Unpublished: The Wounds of Progressive Christians

Jana and I were once members of a new church plant when I was in graduate school. This was a church associated with our tradition but was more progressive, for that time and place at least. What happened was that a lot of people who had been hurt by our churches were attracted to this new church given it's progressive nature. That's a good thing, people were looking for healing. But it also brought with it a lot of anger, hurt and dysfunction. That church no longer exists.

One of the lessons Jana and I learned during that time is that it's hard to build a church upon a foundation of anger, resentment and hurt. It's hard to build a church around an identity that basically says, "We're not like those other churches."

It's often been noted that progressive theology is inherently reactionary, the moon to the evangelical sun.

But if that's the intellectual side of the equation, the hurt and anger is the emotional side.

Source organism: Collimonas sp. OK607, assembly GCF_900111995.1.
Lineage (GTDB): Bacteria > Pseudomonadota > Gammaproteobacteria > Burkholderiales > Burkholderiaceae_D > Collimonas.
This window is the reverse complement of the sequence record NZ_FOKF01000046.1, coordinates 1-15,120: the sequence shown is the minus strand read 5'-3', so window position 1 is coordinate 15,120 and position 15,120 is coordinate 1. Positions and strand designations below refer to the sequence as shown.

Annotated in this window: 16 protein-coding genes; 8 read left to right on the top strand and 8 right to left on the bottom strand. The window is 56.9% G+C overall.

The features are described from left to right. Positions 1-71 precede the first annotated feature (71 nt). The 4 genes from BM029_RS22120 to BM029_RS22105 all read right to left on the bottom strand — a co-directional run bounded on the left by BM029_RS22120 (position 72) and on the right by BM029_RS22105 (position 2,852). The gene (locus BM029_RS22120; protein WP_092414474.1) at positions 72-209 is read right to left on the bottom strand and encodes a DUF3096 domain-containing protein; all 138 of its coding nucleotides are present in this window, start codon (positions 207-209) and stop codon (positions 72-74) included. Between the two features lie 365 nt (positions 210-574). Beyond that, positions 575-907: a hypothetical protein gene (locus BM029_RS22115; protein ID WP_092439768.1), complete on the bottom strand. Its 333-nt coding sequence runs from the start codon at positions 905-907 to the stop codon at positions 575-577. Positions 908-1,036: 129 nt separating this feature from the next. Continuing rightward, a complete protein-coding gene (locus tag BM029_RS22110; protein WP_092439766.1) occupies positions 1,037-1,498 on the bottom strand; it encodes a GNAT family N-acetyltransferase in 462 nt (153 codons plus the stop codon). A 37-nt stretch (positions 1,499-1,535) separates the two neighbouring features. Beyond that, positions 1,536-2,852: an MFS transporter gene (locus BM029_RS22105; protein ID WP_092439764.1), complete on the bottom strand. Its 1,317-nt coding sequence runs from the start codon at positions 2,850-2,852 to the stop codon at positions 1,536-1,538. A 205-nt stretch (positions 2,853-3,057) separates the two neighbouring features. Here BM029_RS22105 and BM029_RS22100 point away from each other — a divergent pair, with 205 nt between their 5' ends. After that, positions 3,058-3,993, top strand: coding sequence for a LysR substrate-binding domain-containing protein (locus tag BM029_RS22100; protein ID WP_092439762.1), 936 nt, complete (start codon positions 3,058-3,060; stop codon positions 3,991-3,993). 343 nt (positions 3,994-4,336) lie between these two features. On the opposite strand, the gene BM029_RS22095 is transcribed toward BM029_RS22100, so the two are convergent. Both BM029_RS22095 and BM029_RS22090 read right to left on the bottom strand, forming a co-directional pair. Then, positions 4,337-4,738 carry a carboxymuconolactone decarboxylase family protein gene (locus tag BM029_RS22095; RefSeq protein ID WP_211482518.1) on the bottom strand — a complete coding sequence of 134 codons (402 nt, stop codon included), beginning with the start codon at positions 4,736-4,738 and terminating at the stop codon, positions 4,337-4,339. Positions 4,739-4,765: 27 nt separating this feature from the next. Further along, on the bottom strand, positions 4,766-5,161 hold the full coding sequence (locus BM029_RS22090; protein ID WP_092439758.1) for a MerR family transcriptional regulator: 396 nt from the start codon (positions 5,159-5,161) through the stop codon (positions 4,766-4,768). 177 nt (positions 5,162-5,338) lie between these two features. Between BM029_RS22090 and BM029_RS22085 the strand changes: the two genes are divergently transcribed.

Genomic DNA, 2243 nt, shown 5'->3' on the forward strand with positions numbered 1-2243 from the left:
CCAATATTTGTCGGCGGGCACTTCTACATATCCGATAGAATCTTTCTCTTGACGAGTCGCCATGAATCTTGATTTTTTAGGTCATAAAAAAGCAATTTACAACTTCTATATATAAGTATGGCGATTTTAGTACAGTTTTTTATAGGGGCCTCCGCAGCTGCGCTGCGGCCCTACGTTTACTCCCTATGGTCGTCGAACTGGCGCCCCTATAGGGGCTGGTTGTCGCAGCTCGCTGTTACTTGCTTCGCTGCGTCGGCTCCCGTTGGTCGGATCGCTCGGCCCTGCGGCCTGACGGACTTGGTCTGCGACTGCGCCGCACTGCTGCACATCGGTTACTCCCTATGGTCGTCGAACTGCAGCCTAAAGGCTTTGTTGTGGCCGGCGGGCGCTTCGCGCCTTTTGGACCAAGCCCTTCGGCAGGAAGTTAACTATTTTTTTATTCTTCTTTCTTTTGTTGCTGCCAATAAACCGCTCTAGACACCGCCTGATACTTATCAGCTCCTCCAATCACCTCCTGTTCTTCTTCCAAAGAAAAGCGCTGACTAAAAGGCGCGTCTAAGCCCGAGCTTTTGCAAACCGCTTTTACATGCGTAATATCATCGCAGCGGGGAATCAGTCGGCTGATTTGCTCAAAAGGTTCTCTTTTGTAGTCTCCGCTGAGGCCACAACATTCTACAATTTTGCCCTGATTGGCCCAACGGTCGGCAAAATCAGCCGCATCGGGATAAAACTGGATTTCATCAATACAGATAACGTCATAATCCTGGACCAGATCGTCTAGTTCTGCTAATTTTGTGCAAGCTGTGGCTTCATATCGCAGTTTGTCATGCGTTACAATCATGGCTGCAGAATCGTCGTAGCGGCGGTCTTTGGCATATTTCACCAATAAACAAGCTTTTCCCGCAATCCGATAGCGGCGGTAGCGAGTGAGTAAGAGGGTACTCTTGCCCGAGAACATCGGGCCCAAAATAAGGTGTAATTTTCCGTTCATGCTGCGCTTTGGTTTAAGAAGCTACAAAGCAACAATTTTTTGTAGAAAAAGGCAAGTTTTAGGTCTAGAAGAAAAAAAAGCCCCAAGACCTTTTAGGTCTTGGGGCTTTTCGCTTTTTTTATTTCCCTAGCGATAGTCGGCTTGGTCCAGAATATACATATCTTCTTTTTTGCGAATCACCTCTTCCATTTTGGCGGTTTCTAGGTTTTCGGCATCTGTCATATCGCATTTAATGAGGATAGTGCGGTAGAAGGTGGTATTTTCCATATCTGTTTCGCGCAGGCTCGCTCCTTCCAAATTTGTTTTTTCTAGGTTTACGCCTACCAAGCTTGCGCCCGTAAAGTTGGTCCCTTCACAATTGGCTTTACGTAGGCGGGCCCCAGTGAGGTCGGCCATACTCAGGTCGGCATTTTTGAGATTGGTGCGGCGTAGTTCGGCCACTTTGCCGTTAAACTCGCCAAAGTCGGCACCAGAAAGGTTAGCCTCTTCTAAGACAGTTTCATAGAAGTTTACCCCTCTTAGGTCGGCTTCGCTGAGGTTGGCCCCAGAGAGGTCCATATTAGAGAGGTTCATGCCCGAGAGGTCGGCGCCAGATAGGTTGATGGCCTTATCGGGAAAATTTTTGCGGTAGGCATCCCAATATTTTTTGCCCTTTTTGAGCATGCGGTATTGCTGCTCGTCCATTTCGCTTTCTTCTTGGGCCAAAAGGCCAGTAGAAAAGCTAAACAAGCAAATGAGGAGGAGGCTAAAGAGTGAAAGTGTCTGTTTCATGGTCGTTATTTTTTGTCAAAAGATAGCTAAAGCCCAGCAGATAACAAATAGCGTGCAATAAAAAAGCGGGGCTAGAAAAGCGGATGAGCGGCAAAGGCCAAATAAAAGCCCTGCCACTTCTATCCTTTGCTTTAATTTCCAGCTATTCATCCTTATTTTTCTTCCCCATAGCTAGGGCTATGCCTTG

--an unpublished post about the emotional woundedness that runs through progressive Christianity

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18 thoughts on “Unpublished: The Wounds of Progressive Christians”

  1. Richard, you said: "It's often been noted that progressive theology is inherently reactionary, the moon to the evangelical sun".

    Yes, for those of us who grew up in a legalistic atmosphere, it most certainly began that way. What I see within our tradition is a tendency among so-called progressive churches to reach a certain level on which one no longer has to believe that other similar conservative churches are the enemy, while remaining angry at those of our tradition who taught us they were. To be quite specific, there many in the CoC who felt very, very liberated to be able to simply embrace the Independent Christian Church and the Baptist Church as Christian. That was the kind of prison that legalism had been for them, and I understand it. However, they do not progress any further, leaving them in a reactionary state toward the church.

    No, one never forgets from where he or she came. But that memory can be transformed from a spot of anger to being a plain of education if we remain hungry to be more than we are at the moment, if we approach the moment with eyes wide open; it is then that the universe opens up. In the Gospel of Thomas, Jesus said, "Know what is in front of your face, and what is hidden from you will be disclosed to you", Saying 5. It keeps the travel through life upward and exciting; sometimes frightening, but exciting.